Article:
Cooling an acute muscle injury: can basic scientific theory translate into the clinical setting?
Ice is commonly used after acute muscle strains but there are no clinical studies of its effectiveness. By comparison, there are a number of basic scientific studies on animals which show that applying ice after muscle injury has a consistent effect on a number of important cellular and physiological events relating to recovery. Some of these effects may be temperature dependant; most animal studies induce significant reductions in muscle temperature at the injury site. The aim of this short report was to consider the cooling magnitudes likely in human models of muscle injury and to discuss its relevance to the clinical setting. Current best evidence shows that muscle temperature reductions in humans are moderate in comparison to most animal models, limiting direct translation to the clinical setting. Further important clinical questions arise when we consider the heterogenous nature of muscle injury in terms of injury type, depth and insulating adipose thickness. Contrary to current practice, it is unlikely that a 'panacea' cooling dose or duration exists in the clinical setting. Clinicians should consider that in extreme circumstances of muscle strain (eg, deep injury with high levels of adipose thickness around the injury site), the clinical effectiveness of cooling may be significantly reduced.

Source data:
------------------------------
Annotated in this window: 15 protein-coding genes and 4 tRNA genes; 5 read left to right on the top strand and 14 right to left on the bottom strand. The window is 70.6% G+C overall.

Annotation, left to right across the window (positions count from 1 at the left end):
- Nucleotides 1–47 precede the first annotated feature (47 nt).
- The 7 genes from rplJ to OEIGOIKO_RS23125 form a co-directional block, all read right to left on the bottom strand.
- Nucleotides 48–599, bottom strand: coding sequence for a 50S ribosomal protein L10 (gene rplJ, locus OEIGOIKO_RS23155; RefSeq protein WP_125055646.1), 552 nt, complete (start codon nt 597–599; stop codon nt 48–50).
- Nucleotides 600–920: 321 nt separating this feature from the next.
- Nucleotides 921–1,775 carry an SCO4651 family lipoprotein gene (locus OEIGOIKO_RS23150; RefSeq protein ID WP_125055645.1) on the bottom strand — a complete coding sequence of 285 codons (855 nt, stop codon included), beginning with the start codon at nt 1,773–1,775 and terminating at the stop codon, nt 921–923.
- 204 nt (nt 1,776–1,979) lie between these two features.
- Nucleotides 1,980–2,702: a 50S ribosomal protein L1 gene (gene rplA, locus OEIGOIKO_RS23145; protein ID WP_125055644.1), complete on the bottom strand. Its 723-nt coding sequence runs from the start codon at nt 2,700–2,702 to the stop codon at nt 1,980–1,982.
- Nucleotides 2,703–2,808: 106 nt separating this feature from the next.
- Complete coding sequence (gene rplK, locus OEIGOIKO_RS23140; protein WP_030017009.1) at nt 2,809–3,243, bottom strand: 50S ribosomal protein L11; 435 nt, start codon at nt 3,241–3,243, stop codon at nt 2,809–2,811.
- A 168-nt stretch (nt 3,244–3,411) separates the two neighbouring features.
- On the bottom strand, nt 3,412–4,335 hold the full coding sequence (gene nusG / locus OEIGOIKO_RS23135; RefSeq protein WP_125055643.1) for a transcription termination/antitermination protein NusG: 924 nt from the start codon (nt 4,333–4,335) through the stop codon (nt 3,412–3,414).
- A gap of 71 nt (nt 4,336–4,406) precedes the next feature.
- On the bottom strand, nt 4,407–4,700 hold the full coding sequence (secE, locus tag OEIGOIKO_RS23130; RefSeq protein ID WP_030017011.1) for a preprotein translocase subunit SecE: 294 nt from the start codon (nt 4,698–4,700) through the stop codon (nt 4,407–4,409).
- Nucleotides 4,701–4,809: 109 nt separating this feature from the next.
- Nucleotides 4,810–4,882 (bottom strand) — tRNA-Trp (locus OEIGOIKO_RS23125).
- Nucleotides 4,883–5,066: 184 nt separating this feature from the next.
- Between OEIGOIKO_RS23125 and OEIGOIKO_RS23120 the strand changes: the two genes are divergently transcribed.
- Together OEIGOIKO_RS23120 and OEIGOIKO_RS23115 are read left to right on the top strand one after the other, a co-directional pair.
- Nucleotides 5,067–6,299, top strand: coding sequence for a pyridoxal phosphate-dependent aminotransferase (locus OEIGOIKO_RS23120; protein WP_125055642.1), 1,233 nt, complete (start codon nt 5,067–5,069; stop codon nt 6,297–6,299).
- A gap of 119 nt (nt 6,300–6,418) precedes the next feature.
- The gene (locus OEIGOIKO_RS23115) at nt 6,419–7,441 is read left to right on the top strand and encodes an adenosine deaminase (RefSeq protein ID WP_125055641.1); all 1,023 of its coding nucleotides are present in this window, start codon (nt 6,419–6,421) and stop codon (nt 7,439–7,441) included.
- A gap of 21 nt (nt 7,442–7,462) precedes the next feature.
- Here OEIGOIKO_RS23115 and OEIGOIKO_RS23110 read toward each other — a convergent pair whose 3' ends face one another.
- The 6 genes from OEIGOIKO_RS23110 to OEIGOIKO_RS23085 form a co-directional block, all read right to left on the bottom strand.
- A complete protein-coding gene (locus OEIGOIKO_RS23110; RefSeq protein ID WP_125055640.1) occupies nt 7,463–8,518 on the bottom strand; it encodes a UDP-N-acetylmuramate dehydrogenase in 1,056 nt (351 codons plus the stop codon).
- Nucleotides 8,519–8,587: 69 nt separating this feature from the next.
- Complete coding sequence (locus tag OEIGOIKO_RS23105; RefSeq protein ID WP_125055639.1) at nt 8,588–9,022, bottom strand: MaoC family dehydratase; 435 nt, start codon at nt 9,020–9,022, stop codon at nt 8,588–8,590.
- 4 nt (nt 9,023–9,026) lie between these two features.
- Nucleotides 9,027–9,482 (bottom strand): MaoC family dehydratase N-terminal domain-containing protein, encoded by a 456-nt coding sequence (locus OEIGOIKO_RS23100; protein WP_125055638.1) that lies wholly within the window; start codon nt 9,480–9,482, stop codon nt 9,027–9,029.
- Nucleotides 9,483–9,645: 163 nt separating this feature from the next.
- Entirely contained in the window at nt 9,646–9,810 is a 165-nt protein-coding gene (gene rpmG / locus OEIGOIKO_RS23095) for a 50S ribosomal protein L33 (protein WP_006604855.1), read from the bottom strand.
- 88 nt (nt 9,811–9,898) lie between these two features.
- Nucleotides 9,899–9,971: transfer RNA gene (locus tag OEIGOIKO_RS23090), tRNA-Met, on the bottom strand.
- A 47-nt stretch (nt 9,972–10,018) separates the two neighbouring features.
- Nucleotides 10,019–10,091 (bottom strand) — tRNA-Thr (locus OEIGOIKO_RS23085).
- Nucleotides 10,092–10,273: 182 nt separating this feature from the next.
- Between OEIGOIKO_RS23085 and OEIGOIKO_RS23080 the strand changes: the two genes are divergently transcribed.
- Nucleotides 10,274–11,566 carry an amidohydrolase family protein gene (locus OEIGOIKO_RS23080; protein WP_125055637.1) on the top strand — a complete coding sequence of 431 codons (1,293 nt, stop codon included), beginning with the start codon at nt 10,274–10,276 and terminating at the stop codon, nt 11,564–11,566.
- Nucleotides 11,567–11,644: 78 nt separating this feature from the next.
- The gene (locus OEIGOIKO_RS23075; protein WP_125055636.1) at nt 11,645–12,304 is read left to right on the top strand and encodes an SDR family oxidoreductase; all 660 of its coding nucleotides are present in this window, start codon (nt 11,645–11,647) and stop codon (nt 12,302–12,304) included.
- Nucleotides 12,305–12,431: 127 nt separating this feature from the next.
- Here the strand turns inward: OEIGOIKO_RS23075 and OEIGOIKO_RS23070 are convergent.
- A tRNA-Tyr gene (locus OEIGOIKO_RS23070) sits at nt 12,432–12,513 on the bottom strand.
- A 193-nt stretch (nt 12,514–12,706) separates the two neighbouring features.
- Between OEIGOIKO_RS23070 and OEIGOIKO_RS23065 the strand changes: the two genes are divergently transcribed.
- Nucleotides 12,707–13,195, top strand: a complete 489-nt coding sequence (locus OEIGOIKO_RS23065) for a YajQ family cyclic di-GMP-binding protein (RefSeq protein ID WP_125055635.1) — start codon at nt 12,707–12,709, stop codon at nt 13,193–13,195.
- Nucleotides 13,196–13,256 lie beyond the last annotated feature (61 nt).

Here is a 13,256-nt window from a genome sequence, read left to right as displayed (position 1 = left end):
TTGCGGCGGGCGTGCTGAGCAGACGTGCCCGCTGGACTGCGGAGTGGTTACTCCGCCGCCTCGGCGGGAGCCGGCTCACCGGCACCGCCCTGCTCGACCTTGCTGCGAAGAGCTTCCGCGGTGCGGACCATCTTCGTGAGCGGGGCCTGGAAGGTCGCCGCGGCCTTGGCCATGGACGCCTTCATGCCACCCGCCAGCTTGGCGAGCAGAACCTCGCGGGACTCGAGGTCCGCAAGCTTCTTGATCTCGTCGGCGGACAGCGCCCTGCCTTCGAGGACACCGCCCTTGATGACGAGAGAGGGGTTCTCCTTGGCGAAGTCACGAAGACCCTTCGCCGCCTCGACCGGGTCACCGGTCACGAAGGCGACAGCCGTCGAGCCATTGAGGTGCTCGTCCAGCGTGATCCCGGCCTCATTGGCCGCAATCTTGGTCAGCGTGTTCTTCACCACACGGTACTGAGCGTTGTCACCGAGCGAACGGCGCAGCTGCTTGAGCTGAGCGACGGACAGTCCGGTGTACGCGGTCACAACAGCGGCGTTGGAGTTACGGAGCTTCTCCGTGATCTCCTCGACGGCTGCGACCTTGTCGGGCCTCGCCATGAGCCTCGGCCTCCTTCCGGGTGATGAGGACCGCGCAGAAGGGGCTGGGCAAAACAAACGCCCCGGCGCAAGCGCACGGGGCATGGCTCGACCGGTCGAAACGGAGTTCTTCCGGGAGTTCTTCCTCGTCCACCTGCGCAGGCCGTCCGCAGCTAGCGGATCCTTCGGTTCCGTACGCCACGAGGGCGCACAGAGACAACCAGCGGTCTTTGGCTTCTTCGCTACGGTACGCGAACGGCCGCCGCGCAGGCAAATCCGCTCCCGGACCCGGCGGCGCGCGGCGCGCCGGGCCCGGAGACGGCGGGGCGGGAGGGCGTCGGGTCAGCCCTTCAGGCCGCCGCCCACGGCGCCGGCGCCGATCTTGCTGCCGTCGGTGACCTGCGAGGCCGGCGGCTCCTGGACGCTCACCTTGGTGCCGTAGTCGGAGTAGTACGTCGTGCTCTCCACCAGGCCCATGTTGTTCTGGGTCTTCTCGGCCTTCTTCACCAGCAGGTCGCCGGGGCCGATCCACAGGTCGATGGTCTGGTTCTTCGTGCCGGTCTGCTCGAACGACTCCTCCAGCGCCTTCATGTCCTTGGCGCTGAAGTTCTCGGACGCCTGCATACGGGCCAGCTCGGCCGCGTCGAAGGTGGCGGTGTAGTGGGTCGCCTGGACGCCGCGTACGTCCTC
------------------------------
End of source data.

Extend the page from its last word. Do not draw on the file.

One article on PainScience.com cites Bleakley 2012 as a source:
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